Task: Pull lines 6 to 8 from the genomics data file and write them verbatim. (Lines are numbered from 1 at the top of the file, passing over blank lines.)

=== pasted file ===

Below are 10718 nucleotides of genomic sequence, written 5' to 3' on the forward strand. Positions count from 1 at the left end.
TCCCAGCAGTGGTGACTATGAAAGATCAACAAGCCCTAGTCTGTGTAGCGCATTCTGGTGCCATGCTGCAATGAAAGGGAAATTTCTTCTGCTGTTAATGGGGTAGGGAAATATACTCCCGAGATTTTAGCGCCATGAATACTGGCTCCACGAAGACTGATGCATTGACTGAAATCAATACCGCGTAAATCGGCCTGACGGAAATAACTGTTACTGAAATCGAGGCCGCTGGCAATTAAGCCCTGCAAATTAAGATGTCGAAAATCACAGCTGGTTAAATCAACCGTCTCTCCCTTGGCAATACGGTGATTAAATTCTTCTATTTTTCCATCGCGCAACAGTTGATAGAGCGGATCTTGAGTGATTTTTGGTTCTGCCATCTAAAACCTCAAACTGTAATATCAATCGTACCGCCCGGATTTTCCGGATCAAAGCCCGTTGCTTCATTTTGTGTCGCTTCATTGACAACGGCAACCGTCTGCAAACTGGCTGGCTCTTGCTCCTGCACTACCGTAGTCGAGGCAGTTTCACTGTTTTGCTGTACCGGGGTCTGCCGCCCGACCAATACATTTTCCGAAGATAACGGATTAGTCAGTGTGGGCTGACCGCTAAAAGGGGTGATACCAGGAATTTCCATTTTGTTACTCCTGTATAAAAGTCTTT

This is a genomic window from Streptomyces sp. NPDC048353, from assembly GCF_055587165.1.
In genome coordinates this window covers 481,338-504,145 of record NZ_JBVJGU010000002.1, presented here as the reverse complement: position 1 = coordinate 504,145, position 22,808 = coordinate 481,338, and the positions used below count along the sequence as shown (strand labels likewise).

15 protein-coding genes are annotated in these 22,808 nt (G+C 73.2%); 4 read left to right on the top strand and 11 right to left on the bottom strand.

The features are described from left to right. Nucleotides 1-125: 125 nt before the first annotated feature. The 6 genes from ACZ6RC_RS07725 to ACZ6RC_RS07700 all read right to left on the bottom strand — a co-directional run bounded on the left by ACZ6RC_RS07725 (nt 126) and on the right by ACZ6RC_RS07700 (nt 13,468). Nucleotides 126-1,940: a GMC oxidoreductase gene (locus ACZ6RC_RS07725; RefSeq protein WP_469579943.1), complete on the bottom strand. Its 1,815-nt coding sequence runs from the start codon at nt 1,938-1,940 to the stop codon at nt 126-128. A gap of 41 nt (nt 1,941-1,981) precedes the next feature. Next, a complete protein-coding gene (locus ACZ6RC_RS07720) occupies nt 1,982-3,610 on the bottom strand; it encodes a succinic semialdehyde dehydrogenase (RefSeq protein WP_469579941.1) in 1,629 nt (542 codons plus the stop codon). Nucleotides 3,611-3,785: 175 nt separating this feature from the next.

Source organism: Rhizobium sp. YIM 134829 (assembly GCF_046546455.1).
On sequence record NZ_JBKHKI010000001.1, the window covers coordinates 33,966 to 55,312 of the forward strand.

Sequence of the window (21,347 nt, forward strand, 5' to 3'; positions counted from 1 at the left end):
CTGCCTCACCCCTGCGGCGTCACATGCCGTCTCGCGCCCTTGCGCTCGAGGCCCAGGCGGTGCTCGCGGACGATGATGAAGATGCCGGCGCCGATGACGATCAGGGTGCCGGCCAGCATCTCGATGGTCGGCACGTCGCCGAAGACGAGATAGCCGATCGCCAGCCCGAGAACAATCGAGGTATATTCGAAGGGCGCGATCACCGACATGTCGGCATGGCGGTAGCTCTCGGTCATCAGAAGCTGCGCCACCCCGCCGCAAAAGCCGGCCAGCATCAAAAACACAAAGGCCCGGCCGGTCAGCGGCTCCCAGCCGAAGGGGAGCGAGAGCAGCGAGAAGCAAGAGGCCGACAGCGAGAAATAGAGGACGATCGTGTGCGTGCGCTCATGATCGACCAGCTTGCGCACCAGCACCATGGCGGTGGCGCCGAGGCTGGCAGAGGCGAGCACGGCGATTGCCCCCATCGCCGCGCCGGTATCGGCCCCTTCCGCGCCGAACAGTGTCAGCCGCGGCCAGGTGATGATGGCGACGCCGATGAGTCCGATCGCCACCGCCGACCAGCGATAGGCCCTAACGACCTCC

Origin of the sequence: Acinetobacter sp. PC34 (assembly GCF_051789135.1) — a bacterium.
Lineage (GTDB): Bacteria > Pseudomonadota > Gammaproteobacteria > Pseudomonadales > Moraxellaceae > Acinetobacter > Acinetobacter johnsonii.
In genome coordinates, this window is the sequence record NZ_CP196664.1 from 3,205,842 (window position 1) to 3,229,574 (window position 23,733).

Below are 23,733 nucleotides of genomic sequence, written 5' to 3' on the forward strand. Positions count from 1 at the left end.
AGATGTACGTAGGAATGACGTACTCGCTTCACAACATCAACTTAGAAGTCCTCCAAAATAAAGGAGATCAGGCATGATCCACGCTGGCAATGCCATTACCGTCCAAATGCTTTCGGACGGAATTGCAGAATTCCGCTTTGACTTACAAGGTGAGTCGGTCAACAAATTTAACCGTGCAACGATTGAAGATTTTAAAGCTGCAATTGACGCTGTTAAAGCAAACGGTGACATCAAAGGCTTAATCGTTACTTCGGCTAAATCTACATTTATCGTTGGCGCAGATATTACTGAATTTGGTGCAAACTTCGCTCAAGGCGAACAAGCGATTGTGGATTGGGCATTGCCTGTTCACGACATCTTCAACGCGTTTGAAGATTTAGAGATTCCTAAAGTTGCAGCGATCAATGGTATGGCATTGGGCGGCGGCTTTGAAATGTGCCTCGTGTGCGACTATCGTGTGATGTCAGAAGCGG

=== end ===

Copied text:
The features are described from left to right. Nucleotides 1-125: 125 nt before the first annotated feature. The 6 genes from ACZ6RC_RS07725 to ACZ6RC_RS07700 all read right to left on the bottom strand — a co-directional run bounded on the left by ACZ6RC_RS07725 (nt 126) and on the right by ACZ6RC_RS07700 (nt 13,468). Nucleotides 126-1,940: a GMC oxidoreductase gene (locus ACZ6RC_RS07725; RefSeq protein WP_469579943.1), complete on the bottom strand. Its 1,815-nt coding sequence runs from the start codon at nt 1,938-1,940 to the stop codon at nt 126-128. A gap of 41 nt (nt 1,941-1,981) precedes the next feature. Next, a complete protein-coding gene (locus ACZ6RC_RS07720) occupies nt 1,982-3,610 on the bottom strand; it encodes a succinic semialdehyde dehydrogenase (RefSeq protein WP_469579941.1) in 1,629 nt (542 codons plus the stop codon). Nucleotides 3,611-3,785: 175 nt separating this feature from the next.

Source organism: Rhizobium sp. YIM 134829 (assembly GCF_046546455.1).
On sequence record NZ_JBKHKI010000001.1, the window covers coordinates 33,966 to 55,312 of the forward strand.